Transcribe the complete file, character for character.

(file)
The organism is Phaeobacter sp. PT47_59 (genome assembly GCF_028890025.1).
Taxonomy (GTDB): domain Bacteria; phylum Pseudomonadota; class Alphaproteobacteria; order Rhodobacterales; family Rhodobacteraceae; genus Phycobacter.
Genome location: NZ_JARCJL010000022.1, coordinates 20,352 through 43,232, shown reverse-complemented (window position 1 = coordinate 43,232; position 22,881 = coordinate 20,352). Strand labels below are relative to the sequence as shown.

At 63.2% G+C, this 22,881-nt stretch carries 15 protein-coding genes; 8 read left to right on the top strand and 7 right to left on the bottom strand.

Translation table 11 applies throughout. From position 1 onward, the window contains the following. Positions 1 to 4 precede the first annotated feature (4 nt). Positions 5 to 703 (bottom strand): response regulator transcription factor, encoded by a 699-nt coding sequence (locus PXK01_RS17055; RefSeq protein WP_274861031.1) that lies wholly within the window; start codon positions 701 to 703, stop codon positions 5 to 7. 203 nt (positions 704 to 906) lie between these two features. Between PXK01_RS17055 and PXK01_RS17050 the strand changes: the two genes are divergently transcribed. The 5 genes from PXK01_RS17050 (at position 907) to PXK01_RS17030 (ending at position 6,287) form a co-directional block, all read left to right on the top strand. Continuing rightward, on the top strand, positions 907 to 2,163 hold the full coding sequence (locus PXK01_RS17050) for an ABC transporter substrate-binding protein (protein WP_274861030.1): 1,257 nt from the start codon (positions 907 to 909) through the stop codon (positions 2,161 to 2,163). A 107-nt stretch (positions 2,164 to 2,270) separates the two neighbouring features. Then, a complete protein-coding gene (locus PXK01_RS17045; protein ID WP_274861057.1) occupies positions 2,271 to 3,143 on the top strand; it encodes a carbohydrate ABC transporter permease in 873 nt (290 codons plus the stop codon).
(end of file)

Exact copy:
The organism is Phaeobacter sp. PT47_59 (genome assembly GCF_028890025.1).
Taxonomy (GTDB): domain Bacteria; phylum Pseudomonadota; class Alphaproteobacteria; order Rhodobacterales; family Rhodobacteraceae; genus Phycobacter.
Genome location: NZ_JARCJL010000022.1, coordinates 20,352 through 43,232, shown reverse-complemented (window position 1 = coordinate 43,232; position 22,881 = coordinate 20,352). Strand labels below are relative to the sequence as shown.

At 63.2% G+C, this 22,881-nt stretch carries 15 protein-coding genes; 8 read left to right on the top strand and 7 right to left on the bottom strand.

Translation table 11 applies throughout. From position 1 onward, the window contains the following. Positions 1 to 4 precede the first annotated feature (4 nt). Positions 5 to 703 (bottom strand): response regulator transcription factor, encoded by a 699-nt coding sequence (locus PXK01_RS17055; RefSeq protein WP_274861031.1) that lies wholly within the window; start codon positions 701 to 703, stop codon positions 5 to 7. 203 nt (positions 704 to 906) lie between these two features. Between PXK01_RS17055 and PXK01_RS17050 the strand changes: the two genes are divergently transcribed. The 5 genes from PXK01_RS17050 (at position 907) to PXK01_RS17030 (ending at position 6,287) form a co-directional block, all read left to right on the top strand. Continuing rightward, on the top strand, positions 907 to 2,163 hold the full coding sequence (locus PXK01_RS17050) for an ABC transporter substrate-binding protein (protein WP_274861030.1): 1,257 nt from the start codon (positions 907 to 909) through the stop codon (positions 2,161 to 2,163). A 107-nt stretch (positions 2,164 to 2,270) separates the two neighbouring features. Then, a complete protein-coding gene (locus PXK01_RS17045; protein ID WP_274861057.1) occupies positions 2,271 to 3,143 on the top strand; it encodes a carbohydrate ABC transporter permease in 873 nt (290 codons plus the stop codon).